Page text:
On the bar in Pop! Pizza, Hopkins delivers a primer on Sekiri, detailing its demise — the songwriter left the band after changing into pregnant — and its first launch, constituted of a tape recording of a rehearsal.
Hopkins delivers all this to not present that he is aware of all about an obscure Japanese punk band, however slightly to get to the punchline, the identify of a music from that launch which is each amusing and outdoors the parameters of what’s match to print right here.
Bounce ahead to 2014 and it’s no surprise that Hopkins determined to set about chronicling Japan’s indie scene in a e book. He settled on a interval from the late ’70s as much as the tip of Japan’s bubble financial system. Initially, he conceived the e book — known as “Dokkiri!” after a rock compilation album of the identical identify — as a down-the-rabbit-hole have a look at the underground scene in Kansai.
Nevertheless, associates inspired him to take a extra expansive view and in addition survey what was taking place in Tokyo.
“Tokyo folks have complained that (the e book) is just too Kansai-centric,” says Hopkins. “However, you understand, that’s simply what Tokyo folks do.”
No matter its limitations, “Dokkiri!”, which was printed by Public Tub Press, is each a wry and warts-and-all have a look at the egos, antics and influences of Japan’s punks and rockers. It’s a e book that arguably deserves a a lot wider viewers.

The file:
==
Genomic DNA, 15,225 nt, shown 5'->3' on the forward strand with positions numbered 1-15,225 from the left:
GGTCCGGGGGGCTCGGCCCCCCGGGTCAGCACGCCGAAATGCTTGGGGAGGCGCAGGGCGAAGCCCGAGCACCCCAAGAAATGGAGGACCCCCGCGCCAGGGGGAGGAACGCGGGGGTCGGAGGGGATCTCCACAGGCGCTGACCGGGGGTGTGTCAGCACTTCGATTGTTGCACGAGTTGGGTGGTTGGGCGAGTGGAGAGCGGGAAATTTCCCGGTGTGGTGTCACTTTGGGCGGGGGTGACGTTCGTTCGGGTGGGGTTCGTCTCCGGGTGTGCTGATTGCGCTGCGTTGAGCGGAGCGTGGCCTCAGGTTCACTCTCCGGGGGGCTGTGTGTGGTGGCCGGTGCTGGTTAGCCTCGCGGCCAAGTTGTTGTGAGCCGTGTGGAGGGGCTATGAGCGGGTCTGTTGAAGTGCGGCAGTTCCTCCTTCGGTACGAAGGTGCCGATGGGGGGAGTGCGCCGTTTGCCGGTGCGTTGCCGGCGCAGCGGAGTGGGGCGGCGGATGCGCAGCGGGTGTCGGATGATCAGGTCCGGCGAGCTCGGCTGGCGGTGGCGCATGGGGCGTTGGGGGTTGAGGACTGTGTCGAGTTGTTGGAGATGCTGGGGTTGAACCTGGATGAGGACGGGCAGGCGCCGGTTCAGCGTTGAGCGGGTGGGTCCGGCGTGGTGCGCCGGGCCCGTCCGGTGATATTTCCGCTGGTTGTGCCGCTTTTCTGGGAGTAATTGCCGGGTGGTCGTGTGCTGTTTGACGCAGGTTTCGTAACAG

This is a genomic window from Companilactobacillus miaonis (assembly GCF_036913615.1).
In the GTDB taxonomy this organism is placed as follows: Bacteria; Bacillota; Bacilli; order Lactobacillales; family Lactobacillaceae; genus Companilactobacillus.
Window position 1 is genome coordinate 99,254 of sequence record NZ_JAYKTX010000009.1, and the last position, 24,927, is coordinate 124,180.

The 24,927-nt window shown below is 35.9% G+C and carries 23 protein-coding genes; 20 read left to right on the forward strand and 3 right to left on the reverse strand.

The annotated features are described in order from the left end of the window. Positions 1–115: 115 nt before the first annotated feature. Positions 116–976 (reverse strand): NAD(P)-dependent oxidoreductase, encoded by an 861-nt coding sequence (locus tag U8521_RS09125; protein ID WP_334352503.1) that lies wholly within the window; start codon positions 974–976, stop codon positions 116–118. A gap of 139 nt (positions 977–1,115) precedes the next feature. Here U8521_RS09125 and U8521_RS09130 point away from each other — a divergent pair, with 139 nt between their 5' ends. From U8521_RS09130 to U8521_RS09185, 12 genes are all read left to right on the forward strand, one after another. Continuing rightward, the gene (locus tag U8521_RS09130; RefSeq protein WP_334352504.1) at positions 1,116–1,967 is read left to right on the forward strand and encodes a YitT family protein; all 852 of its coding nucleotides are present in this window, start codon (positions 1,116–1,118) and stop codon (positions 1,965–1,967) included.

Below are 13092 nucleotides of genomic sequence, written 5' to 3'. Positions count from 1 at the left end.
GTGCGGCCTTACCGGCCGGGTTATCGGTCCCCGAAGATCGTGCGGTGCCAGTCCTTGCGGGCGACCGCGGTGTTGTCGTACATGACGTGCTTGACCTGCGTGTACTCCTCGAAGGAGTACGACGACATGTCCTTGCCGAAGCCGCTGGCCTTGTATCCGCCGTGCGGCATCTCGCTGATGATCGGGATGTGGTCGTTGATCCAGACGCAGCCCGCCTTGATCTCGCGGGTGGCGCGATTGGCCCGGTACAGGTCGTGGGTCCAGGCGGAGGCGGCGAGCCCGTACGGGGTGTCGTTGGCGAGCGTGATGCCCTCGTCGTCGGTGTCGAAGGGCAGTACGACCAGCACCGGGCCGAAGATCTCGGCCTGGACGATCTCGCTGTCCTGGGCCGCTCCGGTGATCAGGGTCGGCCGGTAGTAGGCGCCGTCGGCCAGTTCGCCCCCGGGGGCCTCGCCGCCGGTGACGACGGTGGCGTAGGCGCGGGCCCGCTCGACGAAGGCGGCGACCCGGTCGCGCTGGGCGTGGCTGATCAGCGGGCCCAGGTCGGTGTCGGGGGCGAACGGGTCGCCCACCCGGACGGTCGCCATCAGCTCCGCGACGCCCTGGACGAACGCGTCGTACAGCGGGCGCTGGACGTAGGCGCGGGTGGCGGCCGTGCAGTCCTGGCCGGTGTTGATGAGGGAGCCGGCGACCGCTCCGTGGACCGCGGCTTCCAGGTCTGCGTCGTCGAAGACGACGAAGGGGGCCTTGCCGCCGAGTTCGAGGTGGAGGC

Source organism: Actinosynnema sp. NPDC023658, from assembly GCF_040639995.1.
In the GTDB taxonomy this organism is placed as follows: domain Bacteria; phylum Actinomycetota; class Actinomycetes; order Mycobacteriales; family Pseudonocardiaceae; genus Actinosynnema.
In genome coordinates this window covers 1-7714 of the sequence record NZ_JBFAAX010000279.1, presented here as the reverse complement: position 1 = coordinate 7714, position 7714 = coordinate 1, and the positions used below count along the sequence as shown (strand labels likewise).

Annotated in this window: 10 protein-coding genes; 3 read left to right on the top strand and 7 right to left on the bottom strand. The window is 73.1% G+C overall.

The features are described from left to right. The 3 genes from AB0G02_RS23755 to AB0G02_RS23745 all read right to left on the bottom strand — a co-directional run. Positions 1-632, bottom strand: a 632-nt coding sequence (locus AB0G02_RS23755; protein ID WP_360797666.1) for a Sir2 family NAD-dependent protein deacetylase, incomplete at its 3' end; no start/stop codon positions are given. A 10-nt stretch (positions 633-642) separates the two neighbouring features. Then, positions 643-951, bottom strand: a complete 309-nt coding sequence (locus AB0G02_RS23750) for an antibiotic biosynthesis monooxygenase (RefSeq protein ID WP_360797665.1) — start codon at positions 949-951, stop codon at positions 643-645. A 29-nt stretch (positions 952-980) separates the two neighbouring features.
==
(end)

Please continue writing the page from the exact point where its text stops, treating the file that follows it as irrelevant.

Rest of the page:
As for what’s subsequent, Hopkins is engaged on a e book in regards to the beginnings of Japan’s underground noise scene, with a concentrate on Kyoto. Many of the interviews are accomplished, and he now has to get down to truly writing it and never falling any additional delayed. Because the launch of “Dokkiri!,” Public Tub Press has additionally printed a handful of Japanese to English translations on topics corresponding to enka, Japanese folks music and the musings of ex-Boredoms member Seiichi Yamamoto.
Hopkins says he nonetheless listens to nearly something, though he has his limits.
“Music air pollution positively drives me loopy,” he says. “I can hardly stand to go to a shopping center as a result of there may be a lot music in every single place, and all of it’s boring. The older I get the extra I take heed to oddball jazz, avant-garde stuff.”
And with that, Hopkins gathers up his 10-kilogram case of data and fades into the night time to catch his prepare again to Nara.
Kato David Hopkins’ Pleased Hour is held at Pop! Pizza in Kyoto on the fourth Thursday of each month.